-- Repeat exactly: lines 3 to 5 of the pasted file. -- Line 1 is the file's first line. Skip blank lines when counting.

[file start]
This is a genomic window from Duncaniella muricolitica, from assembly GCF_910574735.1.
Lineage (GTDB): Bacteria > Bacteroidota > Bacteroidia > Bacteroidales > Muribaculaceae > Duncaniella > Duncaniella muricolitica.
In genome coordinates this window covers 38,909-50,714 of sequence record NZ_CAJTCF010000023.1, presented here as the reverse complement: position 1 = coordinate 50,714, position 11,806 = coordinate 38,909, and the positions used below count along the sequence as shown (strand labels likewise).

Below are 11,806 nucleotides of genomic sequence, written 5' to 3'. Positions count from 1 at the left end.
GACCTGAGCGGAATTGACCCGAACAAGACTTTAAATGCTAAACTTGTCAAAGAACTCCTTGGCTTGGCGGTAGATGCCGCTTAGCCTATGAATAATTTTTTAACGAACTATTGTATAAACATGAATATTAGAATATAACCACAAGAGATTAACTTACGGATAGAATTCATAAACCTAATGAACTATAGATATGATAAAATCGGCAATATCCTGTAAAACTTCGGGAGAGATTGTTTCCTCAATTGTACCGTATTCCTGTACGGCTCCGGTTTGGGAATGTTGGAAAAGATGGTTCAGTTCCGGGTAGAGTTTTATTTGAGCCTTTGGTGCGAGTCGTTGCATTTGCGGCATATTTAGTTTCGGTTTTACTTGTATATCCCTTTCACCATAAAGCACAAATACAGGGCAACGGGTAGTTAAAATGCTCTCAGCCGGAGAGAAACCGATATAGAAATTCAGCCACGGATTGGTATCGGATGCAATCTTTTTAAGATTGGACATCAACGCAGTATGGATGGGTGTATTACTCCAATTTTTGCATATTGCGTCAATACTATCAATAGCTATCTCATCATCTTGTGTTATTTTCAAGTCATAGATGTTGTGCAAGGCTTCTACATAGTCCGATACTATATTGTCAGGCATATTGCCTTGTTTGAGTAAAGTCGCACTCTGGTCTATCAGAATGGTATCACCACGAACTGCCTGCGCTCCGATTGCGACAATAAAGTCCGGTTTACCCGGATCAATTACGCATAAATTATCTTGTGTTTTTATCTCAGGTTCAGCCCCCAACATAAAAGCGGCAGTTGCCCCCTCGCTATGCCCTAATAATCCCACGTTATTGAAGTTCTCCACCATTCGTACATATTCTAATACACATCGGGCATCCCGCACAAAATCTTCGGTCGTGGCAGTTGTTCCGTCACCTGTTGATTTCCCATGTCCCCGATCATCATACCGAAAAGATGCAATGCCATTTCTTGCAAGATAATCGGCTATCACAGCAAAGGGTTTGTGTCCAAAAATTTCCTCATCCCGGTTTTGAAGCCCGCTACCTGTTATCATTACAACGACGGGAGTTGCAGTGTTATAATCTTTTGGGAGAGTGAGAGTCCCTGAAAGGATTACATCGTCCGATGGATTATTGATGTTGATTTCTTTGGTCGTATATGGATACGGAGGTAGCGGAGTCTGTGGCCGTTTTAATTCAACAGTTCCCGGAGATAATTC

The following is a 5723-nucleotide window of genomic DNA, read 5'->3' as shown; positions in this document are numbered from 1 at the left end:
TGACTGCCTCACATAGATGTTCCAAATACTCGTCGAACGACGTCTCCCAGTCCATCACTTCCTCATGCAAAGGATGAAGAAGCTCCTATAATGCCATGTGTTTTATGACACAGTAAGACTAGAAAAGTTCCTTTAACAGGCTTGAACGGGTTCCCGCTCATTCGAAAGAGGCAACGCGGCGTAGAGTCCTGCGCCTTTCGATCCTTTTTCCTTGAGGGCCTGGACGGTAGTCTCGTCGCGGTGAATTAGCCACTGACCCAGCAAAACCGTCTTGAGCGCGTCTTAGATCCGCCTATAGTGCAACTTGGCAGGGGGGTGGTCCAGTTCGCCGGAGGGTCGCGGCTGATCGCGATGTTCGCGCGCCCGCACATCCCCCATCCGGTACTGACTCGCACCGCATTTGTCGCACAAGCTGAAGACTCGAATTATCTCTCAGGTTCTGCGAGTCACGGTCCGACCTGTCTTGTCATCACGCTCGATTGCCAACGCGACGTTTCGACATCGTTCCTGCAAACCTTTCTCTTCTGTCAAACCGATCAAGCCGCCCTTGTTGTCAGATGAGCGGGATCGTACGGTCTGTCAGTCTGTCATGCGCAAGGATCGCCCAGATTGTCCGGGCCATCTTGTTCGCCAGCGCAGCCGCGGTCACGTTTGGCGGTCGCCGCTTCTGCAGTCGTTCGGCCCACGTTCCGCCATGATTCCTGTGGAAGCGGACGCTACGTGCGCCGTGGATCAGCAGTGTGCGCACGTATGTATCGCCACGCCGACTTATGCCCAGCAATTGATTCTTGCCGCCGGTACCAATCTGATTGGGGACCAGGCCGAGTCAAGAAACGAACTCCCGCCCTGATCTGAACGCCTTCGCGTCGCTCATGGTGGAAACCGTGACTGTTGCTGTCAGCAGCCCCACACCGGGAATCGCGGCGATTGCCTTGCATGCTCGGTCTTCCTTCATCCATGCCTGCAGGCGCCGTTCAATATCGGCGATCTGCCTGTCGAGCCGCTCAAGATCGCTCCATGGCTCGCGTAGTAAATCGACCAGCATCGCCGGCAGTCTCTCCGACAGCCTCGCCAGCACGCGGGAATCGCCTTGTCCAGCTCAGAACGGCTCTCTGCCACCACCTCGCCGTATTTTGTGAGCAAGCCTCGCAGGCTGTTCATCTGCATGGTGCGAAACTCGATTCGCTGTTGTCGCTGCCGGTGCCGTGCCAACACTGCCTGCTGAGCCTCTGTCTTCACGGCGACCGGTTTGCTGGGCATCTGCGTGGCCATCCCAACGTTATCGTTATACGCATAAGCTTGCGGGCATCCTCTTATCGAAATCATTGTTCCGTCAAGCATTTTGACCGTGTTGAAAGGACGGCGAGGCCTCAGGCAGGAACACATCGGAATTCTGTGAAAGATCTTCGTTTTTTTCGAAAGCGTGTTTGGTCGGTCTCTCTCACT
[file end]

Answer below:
In genome coordinates this window covers 38,909-50,714 of sequence record NZ_CAJTCF010000023.1, presented here as the reverse complement: position 1 = coordinate 50,714, position 11,806 = coordinate 38,909, and the positions used below count along the sequence as shown (strand labels likewise).

Below are 11,806 nucleotides of genomic sequence, written 5' to 3'. Positions count from 1 at the left end.
GACCTGAGCGGAATTGACCCGAACAAGACTTTAAATGCTAAACTTGTCAAAGAACTCCTTGGCTTGGCGGTAGATGCCGCTTAGCCTATGAATAATTTTTTAACGAACTATTGTATAAACATGAATATTAGAATATAACCACAAGAGATTAACTTACGGATAGAATTCATAAACCTAATGAACTATAGATATGATAAAATCGGCAATATCCTGTAAAACTTCGGGAGAGATTGTTTCCTCAATTGTACCGTATTCCTGTACGGCTCCGGTTTGGGAATGTTGGAAAAGATGGTTCAGTTCCGGGTAGAGTTTTATTTGAGCCTTTGGTGCGAGTCGTTGCATTTGCGGCATATTTAGTTTCGGTTTTACTTGTATATCCCTTTCACCATAAAGCACAAATACAGGGCAACGGGTAGTTAAAATGCTCTCAGCCGGAGAGAAACCGATATAGAAATTCAGCCACGGATTGGTATCGGATGCAATCTTTTTAAGATTGGACATCAACGCAGTATGGATGGGTGTATTACTCCAATTTTTGCATATTGCGTCAATACTATCAATAGCTATCTCATCATCTTGTGTTATTTTCAAGTCATAGATGTTGTGCAAGGCTTCTACATAGTCCGATACTATATTGTCAGGCATATTGCCTTGTTTGAGTAAAGTCGCACTCTGGTCTATCAGAATGGTATCACCACGAACTGCCTGCGCTCCGATTGCGACAATAAAGTCCGGTTTACCCGGATCAATTACGCATAAATTATCTTGTGTTTTTATCTCAGGTTCAGCCCCCAACATAAAAGCGGCAGTTGCCCCCTCGCTATGCCCTAATAATCCCACGTTATTGAAGTTCTCCACCATTCGTACATATTCTAATACACATCGGGCATCCCGCACAAAATCTTCGGTCGTGGCAGTTGTTCCGTCACCTGTTGATTTCCCATGTCCCCGATCATCATACCGAAAAGATGCAATGCCATTTCTTGCAAGATAATCGGCTATCACAGCAAAGGGTTTGTGTCCAAAAATTTCCTCATCCCGGTTTTGAAGCCCGCTACCTGTTATCATTACAACGACGGGAGTTGCAGTGTTATAATCTTTTGGGAGAGTGAGAGTCCCTGAAAGGATTACATCGTCCGATGGATTATTGATGTTGATTTCTTTGGTCGTATATGGATACGGAGGTAGCGGAGTCTGTGGCCGTTTTAATTCAACAGTTCCCGGAGATAATTC